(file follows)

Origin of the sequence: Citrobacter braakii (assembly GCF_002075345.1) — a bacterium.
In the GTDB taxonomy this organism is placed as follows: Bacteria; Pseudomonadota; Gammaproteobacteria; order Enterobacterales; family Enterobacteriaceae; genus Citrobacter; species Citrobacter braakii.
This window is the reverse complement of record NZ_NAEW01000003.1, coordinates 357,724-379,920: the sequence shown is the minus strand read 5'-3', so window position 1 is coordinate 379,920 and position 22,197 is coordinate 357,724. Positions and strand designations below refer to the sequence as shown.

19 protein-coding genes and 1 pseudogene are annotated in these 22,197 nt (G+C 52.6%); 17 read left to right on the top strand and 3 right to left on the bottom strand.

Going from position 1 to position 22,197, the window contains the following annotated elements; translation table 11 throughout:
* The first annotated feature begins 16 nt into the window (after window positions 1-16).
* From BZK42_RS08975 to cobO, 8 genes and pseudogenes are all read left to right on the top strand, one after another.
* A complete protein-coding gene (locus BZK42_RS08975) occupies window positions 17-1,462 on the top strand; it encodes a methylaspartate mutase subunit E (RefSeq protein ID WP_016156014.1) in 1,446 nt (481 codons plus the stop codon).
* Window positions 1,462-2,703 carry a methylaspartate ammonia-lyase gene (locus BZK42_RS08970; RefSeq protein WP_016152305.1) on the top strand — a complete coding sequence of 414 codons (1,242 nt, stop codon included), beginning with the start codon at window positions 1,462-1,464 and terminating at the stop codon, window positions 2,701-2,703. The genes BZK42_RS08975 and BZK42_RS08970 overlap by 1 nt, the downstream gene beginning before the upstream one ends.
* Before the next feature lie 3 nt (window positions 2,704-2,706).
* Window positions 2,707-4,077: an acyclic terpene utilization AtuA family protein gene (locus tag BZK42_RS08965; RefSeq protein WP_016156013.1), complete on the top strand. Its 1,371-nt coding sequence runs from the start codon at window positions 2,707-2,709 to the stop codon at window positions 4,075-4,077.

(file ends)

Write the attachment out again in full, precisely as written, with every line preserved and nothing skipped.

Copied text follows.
Origin of the sequence: Citrobacter braakii (assembly GCF_002075345.1) — a bacterium.
In the GTDB taxonomy this organism is placed as follows: Bacteria; Pseudomonadota; Gammaproteobacteria; order Enterobacterales; family Enterobacteriaceae; genus Citrobacter; species Citrobacter braakii.
This window is the reverse complement of record NZ_NAEW01000003.1, coordinates 357,724-379,920: the sequence shown is the minus strand read 5'-3', so window position 1 is coordinate 379,920 and position 22,197 is coordinate 357,724. Positions and strand designations below refer to the sequence as shown.

19 protein-coding genes and 1 pseudogene are annotated in these 22,197 nt (G+C 52.6%); 17 read left to right on the top strand and 3 right to left on the bottom strand.

Going from position 1 to position 22,197, the window contains the following annotated elements; translation table 11 throughout:
* The first annotated feature begins 16 nt into the window (after window positions 1-16).
* From BZK42_RS08975 to cobO, 8 genes and pseudogenes are all read left to right on the top strand, one after another.
* A complete protein-coding gene (locus BZK42_RS08975) occupies window positions 17-1,462 on the top strand; it encodes a methylaspartate mutase subunit E (RefSeq protein ID WP_016156014.1) in 1,446 nt (481 codons plus the stop codon).
* Window positions 1,462-2,703 carry a methylaspartate ammonia-lyase gene (locus BZK42_RS08970; RefSeq protein WP_016152305.1) on the top strand — a complete coding sequence of 414 codons (1,242 nt, stop codon included), beginning with the start codon at window positions 1,462-1,464 and terminating at the stop codon, window positions 2,701-2,703. The genes BZK42_RS08975 and BZK42_RS08970 overlap by 1 nt, the downstream gene beginning before the upstream one ends.
* Before the next feature lie 3 nt (window positions 2,704-2,706).
* Window positions 2,707-4,077: an acyclic terpene utilization AtuA family protein gene (locus tag BZK42_RS08965; RefSeq protein WP_016156013.1), complete on the top strand. Its 1,371-nt coding sequence runs from the start codon at window positions 2,707-2,709 to the stop codon at window positions 4,075-4,077.